Megamind is worth seeing

Megamind on Sat.1: Entertaining family television

Eight years ago, Dreamworks set out to create a new antihero after "Shrek": "Megamind" was - in contrast to its green colleague - only dedicated one film, but it is worth seeing: After defeating his eternal adversary Metro Man , he realizes: Without superheroes, a super villain has no meaning in life. So to fight boredom, he builds a new hero. But it doesn't want to be good at all. - Evil is who does evil: It is not that simple in "Megamind", however. The CGI spectacle with a prominent dubbing cast (Oliver Kalkofe, Bastian Pastewka, Oliver Welke), which was appropriately presented in 3D in the cinema in 2010, may lack cheek. The animation adventure that SAT.1 now shows in repetition is entertaining, but always.

Comedy • June 16, 2018 • 8:15 pm

Fate? Determination? Or is it a coincidence? Are you a villain from birth? Or do you just become one? Because you choose it? Because you are driven to do it? In any case, Megamind, who came to earth as a bright blue alien baby, was an outsider from the start. Not because he chose. He just didn't know anything else but to be angry. Finally his spaceship landed in jail.

It is said that interaction shapes people. This also applies to Megamind. But not because he learned bad manners behind bars. On the contrary, the Knackis took care of their baby. But there was Metro Man in Megamind's life right from the start. An eternal nerd who makes a name for himself at the expense of his opponent. Someone who later goes over water because of the show, who inaugurates his superhero memorial himself. He routinely shakes hands, kisses babies, winks at women.

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People love him. But Metro Man would be nothing without Megamind, who at some point decided to be evil. To set yourself apart, to have your own identity. Together with his fish assistant Minion, he provides variety in Metro City because he disrupts the order that Metro Man can then restore.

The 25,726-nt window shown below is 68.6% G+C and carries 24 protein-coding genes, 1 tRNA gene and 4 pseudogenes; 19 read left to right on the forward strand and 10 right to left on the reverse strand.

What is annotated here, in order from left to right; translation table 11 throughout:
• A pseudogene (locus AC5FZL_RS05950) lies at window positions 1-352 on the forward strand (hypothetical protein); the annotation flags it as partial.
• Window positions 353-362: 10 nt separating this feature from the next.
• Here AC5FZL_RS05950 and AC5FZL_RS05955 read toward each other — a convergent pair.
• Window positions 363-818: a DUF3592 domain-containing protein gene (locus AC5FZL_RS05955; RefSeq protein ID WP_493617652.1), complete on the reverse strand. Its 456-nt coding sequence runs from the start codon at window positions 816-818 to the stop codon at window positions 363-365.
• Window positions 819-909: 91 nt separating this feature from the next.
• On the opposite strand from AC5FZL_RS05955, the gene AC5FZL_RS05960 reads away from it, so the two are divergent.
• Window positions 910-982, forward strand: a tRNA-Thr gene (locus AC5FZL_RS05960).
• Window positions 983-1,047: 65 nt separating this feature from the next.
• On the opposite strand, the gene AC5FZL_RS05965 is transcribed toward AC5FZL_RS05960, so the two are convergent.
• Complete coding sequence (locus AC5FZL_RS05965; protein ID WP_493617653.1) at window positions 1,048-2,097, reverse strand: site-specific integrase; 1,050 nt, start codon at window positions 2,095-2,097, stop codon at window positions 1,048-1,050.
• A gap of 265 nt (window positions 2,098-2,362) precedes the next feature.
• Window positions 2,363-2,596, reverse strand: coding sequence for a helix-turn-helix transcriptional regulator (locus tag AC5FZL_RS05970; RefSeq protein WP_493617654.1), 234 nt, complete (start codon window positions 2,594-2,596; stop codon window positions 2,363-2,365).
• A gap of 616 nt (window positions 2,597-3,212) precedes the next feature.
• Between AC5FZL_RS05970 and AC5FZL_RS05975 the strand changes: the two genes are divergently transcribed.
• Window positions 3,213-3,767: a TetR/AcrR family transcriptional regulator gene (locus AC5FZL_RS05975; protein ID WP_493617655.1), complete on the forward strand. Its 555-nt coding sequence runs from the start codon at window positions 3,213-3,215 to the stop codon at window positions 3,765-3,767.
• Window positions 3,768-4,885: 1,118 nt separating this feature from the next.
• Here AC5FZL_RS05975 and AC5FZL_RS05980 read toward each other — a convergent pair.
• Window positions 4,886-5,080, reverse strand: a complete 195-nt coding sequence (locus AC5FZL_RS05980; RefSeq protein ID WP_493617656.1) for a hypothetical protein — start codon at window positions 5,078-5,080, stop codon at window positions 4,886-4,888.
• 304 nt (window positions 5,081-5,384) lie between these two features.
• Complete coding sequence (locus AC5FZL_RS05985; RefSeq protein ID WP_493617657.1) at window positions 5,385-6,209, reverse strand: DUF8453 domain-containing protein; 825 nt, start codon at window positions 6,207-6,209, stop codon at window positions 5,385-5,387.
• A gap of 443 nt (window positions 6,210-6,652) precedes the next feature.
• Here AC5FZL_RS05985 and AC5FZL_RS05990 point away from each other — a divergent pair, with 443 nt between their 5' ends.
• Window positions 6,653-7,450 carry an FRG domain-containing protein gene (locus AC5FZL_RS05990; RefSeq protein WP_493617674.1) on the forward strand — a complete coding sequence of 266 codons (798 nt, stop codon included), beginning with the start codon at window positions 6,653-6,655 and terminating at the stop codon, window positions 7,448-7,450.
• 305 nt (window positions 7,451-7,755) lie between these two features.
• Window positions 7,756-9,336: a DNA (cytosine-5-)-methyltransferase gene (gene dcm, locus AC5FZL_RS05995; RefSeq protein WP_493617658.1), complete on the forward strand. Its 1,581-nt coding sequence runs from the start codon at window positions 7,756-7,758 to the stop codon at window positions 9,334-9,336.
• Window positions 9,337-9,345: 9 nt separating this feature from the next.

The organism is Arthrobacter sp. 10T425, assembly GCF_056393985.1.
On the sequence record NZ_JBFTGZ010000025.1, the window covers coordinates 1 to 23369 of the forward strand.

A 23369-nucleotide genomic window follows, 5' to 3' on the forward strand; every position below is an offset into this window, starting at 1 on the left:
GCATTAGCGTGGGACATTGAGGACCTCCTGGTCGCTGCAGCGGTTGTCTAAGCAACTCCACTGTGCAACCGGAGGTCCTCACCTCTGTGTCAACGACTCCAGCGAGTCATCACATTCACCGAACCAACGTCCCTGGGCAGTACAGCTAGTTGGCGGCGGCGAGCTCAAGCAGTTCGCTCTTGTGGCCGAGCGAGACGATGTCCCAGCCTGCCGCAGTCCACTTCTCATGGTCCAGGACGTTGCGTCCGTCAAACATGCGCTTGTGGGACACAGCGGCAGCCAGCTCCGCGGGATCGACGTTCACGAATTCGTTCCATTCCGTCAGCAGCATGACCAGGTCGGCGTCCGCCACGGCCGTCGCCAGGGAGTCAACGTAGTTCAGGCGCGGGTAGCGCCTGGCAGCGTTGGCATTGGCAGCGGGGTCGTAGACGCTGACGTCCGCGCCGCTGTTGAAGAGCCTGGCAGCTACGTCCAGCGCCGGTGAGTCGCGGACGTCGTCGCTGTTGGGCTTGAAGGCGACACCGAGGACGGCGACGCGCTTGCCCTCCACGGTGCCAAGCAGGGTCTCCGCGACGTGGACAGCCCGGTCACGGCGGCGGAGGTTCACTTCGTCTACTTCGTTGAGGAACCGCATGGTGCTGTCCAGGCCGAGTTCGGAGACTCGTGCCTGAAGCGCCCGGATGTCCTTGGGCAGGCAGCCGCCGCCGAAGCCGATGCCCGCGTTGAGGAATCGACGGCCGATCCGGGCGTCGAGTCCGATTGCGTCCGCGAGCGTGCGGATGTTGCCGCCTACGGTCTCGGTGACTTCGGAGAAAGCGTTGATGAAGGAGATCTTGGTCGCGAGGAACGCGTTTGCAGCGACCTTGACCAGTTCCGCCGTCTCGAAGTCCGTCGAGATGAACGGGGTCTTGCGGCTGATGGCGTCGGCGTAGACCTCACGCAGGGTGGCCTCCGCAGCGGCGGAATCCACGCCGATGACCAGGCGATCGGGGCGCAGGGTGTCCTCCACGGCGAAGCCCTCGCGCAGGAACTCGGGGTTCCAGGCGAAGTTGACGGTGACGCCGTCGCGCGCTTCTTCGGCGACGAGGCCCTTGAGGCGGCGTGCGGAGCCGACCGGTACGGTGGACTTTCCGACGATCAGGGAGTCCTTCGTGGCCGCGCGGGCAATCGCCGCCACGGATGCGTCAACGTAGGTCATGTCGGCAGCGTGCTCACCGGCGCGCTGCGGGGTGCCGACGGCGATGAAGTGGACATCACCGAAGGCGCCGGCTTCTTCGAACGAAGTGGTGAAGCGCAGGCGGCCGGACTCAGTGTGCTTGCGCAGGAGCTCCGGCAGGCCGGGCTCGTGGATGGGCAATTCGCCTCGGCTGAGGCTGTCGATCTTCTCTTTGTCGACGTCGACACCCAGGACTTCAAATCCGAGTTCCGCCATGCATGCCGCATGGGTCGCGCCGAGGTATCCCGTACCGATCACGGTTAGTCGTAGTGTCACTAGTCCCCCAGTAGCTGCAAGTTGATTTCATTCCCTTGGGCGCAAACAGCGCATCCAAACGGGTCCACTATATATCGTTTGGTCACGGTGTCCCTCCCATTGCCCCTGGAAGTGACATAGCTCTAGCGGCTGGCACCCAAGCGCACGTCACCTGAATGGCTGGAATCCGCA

With a lot of slapstick, "Madagascar" director Tom McGrath builds his antihero, is childlike and playful, unfortunately too schematic. Corners and edges are not really intended in "Megamind" - the CGI spectacle wants one thing above all: to entertain families with gentle values. At some point, one of Megamind's chronically wrong plans goes really wrong. Metro man dies. With death comes emptiness, with emptiness comes the chance for knowledge and change.

The blue villain has a good heart that he loses to the reporter Roxanne. But before Megamind lets himself into his good side, before he breaks out of the self-assigned role, he tries a trick. After all, you have to be able to pursue goals. So Megamind builds a new superhero that he wants to fight. From a fool who is actually not a fool, but a poor soul who suffers from the rejection of a secret love - Roxanne again - and does not want to be a good person at all. The frustration sits too deep, the desire to escape the insignificance with the new superpowers is too great. Titan is the name of the failed experiment and becomes a real challenge for Megamind.

Unlike many secondary characters drawn in black and white, the astonishingly multi-layered Megamind is granted a development. This man changes, dares to look at life from different perspectives. Is amazed and says softly "Aha!". Unfortunately, his realization is almost drowned in the din of the staging. Too many, too fast-paced action scenes, lots of allusions to film and pop culture and the insatiable greed for gags make "Megamind" a breathless spectacle. The potential of this deconstruction of the "superhero vs. mega villain" laws is given away - at the expense of a perfectly animated, but excessively shrill effect fireworks.


Source: teleschau - the media service